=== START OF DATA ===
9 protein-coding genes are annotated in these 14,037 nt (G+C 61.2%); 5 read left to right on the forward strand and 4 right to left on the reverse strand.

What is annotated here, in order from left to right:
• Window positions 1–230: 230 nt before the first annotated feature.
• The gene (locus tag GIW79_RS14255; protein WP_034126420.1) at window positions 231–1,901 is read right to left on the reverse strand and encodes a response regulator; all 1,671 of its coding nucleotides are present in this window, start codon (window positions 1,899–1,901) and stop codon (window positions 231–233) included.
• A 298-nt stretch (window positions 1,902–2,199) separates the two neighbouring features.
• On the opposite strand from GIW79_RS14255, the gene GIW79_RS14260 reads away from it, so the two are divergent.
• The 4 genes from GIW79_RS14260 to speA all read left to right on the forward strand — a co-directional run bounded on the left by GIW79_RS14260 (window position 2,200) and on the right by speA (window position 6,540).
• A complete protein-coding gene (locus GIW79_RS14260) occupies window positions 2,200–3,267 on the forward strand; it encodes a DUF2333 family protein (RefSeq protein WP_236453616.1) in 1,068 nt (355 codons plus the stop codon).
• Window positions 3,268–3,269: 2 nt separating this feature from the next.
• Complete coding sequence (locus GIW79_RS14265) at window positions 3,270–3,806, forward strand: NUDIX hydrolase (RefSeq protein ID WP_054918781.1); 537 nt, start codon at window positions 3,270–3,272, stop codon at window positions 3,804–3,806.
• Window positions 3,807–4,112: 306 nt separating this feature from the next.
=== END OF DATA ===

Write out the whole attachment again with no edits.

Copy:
9 protein-coding genes are annotated in these 14,037 nt (G+C 61.2%); 5 read left to right on the forward strand and 4 right to left on the reverse strand.

What is annotated here, in order from left to right:
• Window positions 1–230: 230 nt before the first annotated feature.
• The gene (locus tag GIW79_RS14255; protein WP_034126420.1) at window positions 231–1,901 is read right to left on the reverse strand and encodes a response regulator; all 1,671 of its coding nucleotides are present in this window, start codon (window positions 1,899–1,901) and stop codon (window positions 231–233) included.
• A 298-nt stretch (window positions 1,902–2,199) separates the two neighbouring features.
• On the opposite strand from GIW79_RS14255, the gene GIW79_RS14260 reads away from it, so the two are divergent.
• The 4 genes from GIW79_RS14260 to speA all read left to right on the forward strand — a co-directional run bounded on the left by GIW79_RS14260 (window position 2,200) and on the right by speA (window position 6,540).
• A complete protein-coding gene (locus GIW79_RS14260) occupies window positions 2,200–3,267 on the forward strand; it encodes a DUF2333 family protein (RefSeq protein WP_236453616.1) in 1,068 nt (355 codons plus the stop codon).
• Window positions 3,268–3,269: 2 nt separating this feature from the next.
• Complete coding sequence (locus GIW79_RS14265) at window positions 3,270–3,806, forward strand: NUDIX hydrolase (RefSeq protein ID WP_054918781.1); 537 nt, start codon at window positions 3,270–3,272, stop codon at window positions 3,804–3,806.
• Window positions 3,807–4,112: 306 nt separating this feature from the next.